Fox Sports and Amazon host Charissa Thompson took to social media on Friday to clarify her comments on a podcast earlier this week that she “would make up” sideline reports during NFL games.
Thompson, who hosts Fox’s “NFL Kickoff” show and Amazon Prime Video’s “Thursday Night Football” coverage, said in a post on Instagram that she did not fabricate quotes from players or coaches, and that she would report her observations on the sidelines.
“Working in the media I understand how important words are and I chose wrong words to describe the situation. I’m sorry. I have never lied about anything or been unethical during my time as a sports broadcaster,” Thompson wrote.
“In the absence of a coach providing any information that could further my report I would use information that I learned and saw during the first half to create my report. For example if a team was 0 for 7 on third down, that would clearly be an area they need to improve on in the second half. In these instances I never attributed anything said to a player or coach.”
Tennessee Titans coach Mike Vrabel said Friday that he had not heard a reporter fabricate any quotes by him.
“I’m sure it’d be boring if they fabricated what I had to say. Don’t all laugh at one time, guys,” he said.
Minnesota Vikings coach Kevin O’Connell, who worked as a sideline reporter for San Diego State football games in his first post-NFL job in 2012 once he was done playing, said he has always tried to be accommodating to reporters in that role.
“I don’t know much about what’s transpired. I just know that every interaction I’ve ever had has been professional and really the questions have been thought-provoking and really something that hopefully provided some bonus for the TV broadcast during the game,” O’Connell said. “I can’t always give all the information, but I think it’s important to be honest and articulate and make sure that you’re putting some thought into the things that you say so hopefully that message gets delivered to our fan base.”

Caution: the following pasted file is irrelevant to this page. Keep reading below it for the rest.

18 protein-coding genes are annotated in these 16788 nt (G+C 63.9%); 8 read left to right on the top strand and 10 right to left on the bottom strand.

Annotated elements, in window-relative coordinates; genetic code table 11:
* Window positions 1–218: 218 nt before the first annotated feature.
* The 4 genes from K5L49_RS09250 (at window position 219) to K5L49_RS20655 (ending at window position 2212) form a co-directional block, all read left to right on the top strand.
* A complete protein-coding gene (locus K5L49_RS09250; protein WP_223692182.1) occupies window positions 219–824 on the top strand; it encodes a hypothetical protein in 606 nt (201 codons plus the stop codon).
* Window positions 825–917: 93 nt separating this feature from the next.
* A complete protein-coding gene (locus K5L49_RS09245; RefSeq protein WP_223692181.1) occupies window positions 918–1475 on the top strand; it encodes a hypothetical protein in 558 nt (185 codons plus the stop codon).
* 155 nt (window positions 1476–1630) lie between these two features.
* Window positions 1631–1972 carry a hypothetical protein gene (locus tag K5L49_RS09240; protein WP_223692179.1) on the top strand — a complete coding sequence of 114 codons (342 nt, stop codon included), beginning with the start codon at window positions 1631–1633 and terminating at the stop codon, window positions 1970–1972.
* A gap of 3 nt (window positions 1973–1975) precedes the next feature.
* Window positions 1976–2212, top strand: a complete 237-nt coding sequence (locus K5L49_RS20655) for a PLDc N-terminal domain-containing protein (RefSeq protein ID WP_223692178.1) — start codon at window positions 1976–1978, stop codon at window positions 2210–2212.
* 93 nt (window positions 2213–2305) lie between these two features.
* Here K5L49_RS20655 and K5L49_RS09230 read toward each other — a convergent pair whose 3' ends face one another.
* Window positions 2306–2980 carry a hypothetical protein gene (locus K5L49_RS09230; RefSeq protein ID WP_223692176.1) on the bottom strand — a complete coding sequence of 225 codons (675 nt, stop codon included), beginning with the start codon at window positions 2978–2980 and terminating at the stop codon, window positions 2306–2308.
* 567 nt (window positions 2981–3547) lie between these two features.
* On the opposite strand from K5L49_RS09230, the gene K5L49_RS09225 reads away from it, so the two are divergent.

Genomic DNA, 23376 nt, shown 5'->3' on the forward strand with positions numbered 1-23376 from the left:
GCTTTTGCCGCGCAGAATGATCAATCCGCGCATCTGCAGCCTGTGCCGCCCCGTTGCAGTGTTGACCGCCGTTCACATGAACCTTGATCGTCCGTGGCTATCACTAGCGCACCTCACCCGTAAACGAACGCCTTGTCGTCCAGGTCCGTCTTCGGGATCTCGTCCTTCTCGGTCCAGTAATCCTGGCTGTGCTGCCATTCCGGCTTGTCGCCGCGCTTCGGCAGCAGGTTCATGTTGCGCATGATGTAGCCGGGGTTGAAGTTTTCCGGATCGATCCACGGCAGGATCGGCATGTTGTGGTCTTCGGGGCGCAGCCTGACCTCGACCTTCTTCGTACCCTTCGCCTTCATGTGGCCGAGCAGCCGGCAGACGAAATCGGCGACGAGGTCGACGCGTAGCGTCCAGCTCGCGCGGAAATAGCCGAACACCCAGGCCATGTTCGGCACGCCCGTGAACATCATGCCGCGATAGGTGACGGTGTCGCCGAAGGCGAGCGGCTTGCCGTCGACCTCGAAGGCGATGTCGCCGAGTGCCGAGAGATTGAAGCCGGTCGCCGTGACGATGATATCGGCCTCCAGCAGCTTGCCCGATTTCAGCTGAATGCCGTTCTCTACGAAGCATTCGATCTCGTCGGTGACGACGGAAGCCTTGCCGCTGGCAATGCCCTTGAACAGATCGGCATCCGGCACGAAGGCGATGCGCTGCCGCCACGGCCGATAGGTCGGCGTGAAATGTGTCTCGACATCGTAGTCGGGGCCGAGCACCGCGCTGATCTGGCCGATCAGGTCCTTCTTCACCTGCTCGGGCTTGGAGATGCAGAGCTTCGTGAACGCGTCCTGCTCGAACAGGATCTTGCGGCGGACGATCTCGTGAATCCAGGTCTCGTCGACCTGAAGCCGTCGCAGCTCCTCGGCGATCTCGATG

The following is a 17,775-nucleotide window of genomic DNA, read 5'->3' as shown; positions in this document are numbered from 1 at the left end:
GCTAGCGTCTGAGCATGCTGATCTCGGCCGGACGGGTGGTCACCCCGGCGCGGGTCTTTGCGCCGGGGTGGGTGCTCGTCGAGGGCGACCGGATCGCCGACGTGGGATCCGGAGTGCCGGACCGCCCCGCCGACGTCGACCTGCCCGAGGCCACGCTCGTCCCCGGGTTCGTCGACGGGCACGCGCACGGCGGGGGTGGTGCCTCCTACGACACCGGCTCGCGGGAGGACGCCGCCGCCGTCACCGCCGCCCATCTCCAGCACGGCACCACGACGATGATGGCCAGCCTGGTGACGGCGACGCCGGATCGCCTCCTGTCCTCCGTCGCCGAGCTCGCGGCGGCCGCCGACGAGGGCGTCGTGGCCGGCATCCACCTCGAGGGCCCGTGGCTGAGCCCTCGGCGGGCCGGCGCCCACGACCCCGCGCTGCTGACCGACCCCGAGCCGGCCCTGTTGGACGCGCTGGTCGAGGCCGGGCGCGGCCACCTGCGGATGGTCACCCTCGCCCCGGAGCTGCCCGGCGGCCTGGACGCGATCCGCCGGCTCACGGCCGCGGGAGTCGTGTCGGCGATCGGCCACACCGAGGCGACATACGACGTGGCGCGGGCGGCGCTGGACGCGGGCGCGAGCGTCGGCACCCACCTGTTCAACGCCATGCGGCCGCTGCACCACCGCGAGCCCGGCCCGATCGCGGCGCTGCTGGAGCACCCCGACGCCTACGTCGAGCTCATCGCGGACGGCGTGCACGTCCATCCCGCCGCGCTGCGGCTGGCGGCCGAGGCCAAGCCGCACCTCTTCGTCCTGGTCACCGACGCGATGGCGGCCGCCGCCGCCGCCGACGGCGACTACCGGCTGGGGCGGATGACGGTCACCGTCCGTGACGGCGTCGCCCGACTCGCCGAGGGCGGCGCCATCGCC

Thompson did NFL and college football sideline reporting for Fox Sports and the Big Ten Network in 2008 and ’09. Since then she has mainly handled in-studio hosting duties for ESPN, FS1, Fox and Amazon.
Thompson said on an episode of the “Pardon My Take” podcast released Wednesday that “I would make up the report sometimes because, A, the coach wouldn’t come out at halftime or it was too late and I was like, I didn’t want to screw up the report, so I was like, ‘I’m just gonna make this up.’”
On a 2022 podcast, Thompson and Fox’s Erin Andrews both said there were times when they paraphrased what coaches told them at halftime.
“I have nothing but respect for sideline reporters and for the tireless work they put in behind the scenes and on the field,” Thompson said in her social media post. “I am only appreciative and humbled to work alongside some of the best in the business and call them some of my best friends.”
Thompson’s comments drew widespread condemnation, including by other sideline reporters. ESPN “Monday Night Football” reporter Lisa Salters posted on social media Thursday night that she was “shocked, disappointed and disgusted.”
Salters added: “Trust and credibility. They mean everything to a journalist. To violate either one — in any way — not only makes a mockery of the profession, but is a disservice to players, coaches and, most importantly, to fans.”
AP Pro Football writers Dave Campbell and Teresa M. Walker contributed to this report.
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